The population distribution is complex, both regionally and in urban-rural terms. Nearly 87 percent of all Chileans live in cities or towns, almost 39 percent of them in Santiago and its suburbs. Santiago’s metropolitan population is at least 10 times greater than Valparaíso–Viña del Mar or Concepción–Talcahuano, the next largest urban areas.
At the other extreme, about 91,000 people, barely half a percent of the population, live in the remote Aisén region (about a third of the country’s territory). In the desert north, almost everyone lives in a handful of large cities, such as Antofagasta, Iquique, and Arica; in the heartland and the Sur Chico, rural population density is high.
Chile’s population is largely mestizo, of mixed Spanish and indigenous heritage, but over 900,000 Mapuche inhabit the mainland south of the Biobío as well as Santiago boroughs such as Cerro Navia, La Pintana, El Bosque, Pudahuel, and Peñalolén, where some community leaders are concerned that the younger generation is losing contact with its heritage.
The Mapuche constitute about 90 percent of Chile’s total indigenous population. About 5 percent are Aymara in Region I (Tarapacá), with smaller numbers of Kolla (Quechua) and Atacameños in Region II (Antofagasta), Rapanui on their namesake island, and remnants of Kawéskar (Alacaluf) and Yámana (Yahgan) in the southern fjords and rainforests of Patagonia.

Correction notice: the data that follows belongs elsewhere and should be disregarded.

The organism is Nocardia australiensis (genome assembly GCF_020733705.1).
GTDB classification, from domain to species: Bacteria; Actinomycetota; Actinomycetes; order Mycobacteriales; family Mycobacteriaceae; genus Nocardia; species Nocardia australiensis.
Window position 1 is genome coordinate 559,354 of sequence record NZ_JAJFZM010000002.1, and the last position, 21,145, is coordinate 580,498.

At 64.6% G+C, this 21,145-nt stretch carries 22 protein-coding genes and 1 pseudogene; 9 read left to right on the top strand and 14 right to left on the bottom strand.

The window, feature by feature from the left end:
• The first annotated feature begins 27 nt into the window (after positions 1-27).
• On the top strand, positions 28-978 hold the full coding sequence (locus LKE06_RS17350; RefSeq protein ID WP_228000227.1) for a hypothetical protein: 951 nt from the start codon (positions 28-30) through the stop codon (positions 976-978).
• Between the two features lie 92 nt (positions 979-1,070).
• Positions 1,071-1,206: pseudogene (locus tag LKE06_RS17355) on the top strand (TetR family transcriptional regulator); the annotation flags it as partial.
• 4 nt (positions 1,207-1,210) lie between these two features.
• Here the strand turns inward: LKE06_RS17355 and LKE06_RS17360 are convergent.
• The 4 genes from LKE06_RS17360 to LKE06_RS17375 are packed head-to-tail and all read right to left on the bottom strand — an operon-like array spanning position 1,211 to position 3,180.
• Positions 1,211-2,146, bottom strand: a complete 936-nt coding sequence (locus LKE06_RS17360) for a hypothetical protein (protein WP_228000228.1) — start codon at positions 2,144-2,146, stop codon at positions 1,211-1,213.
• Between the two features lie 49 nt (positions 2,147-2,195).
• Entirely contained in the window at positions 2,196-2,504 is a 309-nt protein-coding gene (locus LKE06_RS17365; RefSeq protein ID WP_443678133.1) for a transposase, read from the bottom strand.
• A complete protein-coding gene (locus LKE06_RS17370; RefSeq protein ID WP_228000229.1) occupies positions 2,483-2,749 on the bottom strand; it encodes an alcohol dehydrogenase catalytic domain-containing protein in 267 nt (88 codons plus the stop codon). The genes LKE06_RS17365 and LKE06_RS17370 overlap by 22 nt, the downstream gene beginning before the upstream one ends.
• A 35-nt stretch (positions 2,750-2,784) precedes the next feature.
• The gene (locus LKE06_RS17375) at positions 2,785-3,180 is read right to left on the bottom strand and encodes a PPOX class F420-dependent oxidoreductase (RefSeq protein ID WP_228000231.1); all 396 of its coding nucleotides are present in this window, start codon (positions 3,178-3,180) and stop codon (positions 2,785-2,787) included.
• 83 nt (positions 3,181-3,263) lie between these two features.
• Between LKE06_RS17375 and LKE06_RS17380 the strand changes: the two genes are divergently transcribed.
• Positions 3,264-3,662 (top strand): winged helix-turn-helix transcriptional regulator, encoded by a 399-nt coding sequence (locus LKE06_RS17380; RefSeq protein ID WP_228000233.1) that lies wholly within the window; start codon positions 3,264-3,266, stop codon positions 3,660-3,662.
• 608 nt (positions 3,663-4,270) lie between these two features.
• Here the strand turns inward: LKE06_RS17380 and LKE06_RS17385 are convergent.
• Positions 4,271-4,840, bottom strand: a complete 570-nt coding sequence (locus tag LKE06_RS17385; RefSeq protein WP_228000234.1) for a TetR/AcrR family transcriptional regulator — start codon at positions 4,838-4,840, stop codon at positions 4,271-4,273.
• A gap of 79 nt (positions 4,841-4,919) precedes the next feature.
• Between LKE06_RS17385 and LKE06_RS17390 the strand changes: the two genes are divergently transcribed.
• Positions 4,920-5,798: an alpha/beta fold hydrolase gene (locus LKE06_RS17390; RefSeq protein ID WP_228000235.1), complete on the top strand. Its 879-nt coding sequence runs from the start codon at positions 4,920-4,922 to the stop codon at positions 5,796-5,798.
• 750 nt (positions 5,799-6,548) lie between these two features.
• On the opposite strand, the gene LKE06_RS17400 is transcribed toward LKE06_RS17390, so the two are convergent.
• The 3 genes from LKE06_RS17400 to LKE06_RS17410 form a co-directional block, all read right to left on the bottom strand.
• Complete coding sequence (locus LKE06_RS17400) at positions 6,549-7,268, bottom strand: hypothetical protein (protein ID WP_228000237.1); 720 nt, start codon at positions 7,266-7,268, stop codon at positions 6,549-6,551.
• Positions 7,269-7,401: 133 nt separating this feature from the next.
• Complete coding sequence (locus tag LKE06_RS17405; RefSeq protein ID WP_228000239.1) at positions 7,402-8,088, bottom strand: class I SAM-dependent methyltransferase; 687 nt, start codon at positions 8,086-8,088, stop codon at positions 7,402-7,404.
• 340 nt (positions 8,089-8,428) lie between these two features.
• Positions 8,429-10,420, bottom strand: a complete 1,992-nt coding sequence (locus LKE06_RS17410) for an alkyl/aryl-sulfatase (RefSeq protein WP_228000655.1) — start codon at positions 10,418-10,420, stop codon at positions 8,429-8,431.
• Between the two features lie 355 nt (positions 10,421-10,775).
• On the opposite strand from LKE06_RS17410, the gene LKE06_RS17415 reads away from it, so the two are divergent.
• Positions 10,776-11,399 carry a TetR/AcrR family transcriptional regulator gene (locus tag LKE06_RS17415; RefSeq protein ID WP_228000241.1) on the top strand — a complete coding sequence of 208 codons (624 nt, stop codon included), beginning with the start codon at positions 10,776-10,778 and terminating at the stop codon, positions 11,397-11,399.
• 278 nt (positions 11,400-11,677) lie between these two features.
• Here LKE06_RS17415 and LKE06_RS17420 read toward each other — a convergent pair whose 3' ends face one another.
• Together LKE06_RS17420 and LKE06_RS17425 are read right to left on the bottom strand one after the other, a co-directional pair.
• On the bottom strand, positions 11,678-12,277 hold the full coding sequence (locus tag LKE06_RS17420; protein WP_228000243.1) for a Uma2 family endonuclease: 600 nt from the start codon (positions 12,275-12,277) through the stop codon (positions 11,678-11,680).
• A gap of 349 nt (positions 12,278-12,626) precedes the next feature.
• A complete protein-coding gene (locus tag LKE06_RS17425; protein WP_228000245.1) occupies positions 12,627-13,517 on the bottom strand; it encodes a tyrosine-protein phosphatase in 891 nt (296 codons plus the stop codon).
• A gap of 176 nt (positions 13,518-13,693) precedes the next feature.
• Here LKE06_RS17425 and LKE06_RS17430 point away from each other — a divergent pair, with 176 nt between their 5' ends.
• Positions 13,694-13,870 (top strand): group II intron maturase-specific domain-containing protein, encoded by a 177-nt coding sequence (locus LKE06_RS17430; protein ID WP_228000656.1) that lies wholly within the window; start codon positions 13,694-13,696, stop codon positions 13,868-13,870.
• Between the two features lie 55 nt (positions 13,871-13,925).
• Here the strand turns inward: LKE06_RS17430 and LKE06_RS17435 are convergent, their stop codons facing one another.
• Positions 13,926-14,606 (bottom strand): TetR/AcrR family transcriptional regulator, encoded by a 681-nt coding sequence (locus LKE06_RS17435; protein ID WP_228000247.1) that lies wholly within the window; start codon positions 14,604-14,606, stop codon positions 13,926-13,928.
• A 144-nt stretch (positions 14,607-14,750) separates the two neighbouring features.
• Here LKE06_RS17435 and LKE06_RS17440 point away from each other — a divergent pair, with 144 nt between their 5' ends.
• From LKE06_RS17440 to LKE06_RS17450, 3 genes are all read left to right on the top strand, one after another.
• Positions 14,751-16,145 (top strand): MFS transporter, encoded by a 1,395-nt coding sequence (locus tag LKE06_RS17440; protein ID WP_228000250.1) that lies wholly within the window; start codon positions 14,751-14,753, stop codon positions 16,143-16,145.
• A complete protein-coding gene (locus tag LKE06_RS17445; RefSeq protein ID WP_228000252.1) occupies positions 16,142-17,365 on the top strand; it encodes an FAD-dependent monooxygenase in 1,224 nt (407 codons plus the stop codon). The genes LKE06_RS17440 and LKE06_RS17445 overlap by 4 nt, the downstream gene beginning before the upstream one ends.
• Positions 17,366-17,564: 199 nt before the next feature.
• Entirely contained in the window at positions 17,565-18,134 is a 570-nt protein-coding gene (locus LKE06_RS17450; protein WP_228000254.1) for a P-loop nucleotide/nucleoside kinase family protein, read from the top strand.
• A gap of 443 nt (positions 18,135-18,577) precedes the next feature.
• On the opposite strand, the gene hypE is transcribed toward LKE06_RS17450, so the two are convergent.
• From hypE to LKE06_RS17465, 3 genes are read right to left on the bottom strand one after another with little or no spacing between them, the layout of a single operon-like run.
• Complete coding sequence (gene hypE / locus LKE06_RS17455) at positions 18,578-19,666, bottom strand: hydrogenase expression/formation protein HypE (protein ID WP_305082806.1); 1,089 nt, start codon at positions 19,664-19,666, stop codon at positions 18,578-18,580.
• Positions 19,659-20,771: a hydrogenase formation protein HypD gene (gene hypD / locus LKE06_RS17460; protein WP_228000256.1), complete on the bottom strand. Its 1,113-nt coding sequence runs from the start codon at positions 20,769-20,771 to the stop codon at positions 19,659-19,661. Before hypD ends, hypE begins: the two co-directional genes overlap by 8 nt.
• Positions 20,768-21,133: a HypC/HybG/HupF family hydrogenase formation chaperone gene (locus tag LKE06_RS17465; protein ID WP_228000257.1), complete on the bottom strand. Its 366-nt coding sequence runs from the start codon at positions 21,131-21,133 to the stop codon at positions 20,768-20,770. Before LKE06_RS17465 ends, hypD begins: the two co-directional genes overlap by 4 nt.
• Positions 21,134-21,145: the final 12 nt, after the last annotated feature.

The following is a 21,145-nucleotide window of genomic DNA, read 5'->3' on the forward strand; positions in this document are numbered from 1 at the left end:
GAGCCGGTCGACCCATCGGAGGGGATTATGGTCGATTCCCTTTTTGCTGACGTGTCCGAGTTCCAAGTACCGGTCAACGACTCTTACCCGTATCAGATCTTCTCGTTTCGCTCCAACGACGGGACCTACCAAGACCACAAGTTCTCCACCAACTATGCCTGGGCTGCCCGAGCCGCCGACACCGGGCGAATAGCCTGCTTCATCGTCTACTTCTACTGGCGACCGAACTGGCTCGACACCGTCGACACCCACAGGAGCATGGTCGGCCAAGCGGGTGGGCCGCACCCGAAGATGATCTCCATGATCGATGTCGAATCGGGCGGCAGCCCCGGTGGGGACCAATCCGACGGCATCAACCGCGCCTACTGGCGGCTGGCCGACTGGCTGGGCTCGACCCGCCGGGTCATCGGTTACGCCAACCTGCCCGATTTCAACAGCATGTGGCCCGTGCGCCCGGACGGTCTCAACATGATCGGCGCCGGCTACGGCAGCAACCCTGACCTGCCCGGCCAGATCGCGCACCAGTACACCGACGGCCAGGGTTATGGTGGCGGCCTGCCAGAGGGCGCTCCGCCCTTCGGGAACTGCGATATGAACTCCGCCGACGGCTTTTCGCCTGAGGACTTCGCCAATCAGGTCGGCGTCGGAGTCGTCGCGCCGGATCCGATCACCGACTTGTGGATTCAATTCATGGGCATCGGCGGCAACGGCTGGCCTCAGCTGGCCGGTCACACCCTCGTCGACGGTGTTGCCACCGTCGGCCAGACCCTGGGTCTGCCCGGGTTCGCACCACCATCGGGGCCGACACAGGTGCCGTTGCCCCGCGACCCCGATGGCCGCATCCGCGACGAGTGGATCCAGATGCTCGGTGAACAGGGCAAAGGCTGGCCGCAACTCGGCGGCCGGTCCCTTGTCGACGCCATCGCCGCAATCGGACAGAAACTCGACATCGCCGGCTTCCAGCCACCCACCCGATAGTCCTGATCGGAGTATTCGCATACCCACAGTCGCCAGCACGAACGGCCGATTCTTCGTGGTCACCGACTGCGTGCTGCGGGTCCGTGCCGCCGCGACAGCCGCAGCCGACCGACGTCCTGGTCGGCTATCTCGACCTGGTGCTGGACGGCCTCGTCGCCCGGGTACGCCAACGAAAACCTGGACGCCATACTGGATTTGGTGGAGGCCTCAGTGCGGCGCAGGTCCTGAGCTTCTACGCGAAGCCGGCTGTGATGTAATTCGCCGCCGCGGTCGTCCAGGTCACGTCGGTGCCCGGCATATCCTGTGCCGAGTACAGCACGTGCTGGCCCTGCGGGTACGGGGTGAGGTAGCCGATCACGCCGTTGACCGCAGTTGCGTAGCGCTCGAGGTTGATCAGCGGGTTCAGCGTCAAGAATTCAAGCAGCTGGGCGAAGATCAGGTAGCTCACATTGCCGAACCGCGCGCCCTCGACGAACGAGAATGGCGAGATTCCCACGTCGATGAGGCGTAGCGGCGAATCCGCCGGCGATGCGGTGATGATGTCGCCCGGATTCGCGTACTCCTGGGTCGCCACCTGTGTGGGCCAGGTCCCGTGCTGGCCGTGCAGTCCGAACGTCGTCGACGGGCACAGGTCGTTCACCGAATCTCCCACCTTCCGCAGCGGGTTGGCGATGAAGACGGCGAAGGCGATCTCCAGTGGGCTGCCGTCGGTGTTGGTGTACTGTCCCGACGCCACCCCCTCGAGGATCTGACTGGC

Eighty percent of the indigenous population lives in cities and towns, only 20 percent in the countryside, but urban indigenous populations are getting less assistance in buying property than those who remain on the land. Still, some feel optimistic about developments in the country—in the words of one Aymara woman, because of the sympathetic Concertación governments, “it’s a good time to be an indigenous person in Chile.”
The surnames of Chile’s nonindigenous populations suggest a potpourri of nationalities—Spanish, Basque, Italian, German, Anglo, and many others—but they do not form such obvious ethnic communities as, say, Italian Americans in New York or Irish Americans in Boston.
Chile has a small Jewish community in Santiago and Viña del Mar, and a somewhat larger population of Palestinian origin; the two appear to live without animosity. In the Norte Grande, once part of Peru, there exists a small but increasingly vocal Afro-Chilean minority in the rural communities of Azapa, Lluta, and Camarones, who have formed an organization called Oro Negro (Black Gold) and are trying to determine the number of Chileans with African ancestry.
Spanish is the dominant language, but English is widely spoken in business circles and the tourist industry. The next most widely spoken language is Mapundungun, the Mapuche vernacular, followed by Aymara, Kolla, Rapanui, Yámana, and Kawéskar.
Several languages have disappeared since the arrival of the Europeans: Chango, Atacameño, Diaguita, Selk’nam, and Chono. Both Yámana and Kawéskar have only a handful of native speakers and may disappear; there are, however, projects to preserve Kawéskar and Yámana, including the creation of alphabets and dictionaries and studies of their grammar.
Rapanui is at risk because of the island’s curious demographic history, which has caused it to be mixed with Tahitian, French, English, and Spanish (which is now universal). Only about 800 people speak the language fluently, but a committee is working on a dictionary and also promoting language use among island youth.
© Wayne Bernhardson from Moon Chile, 2nd edition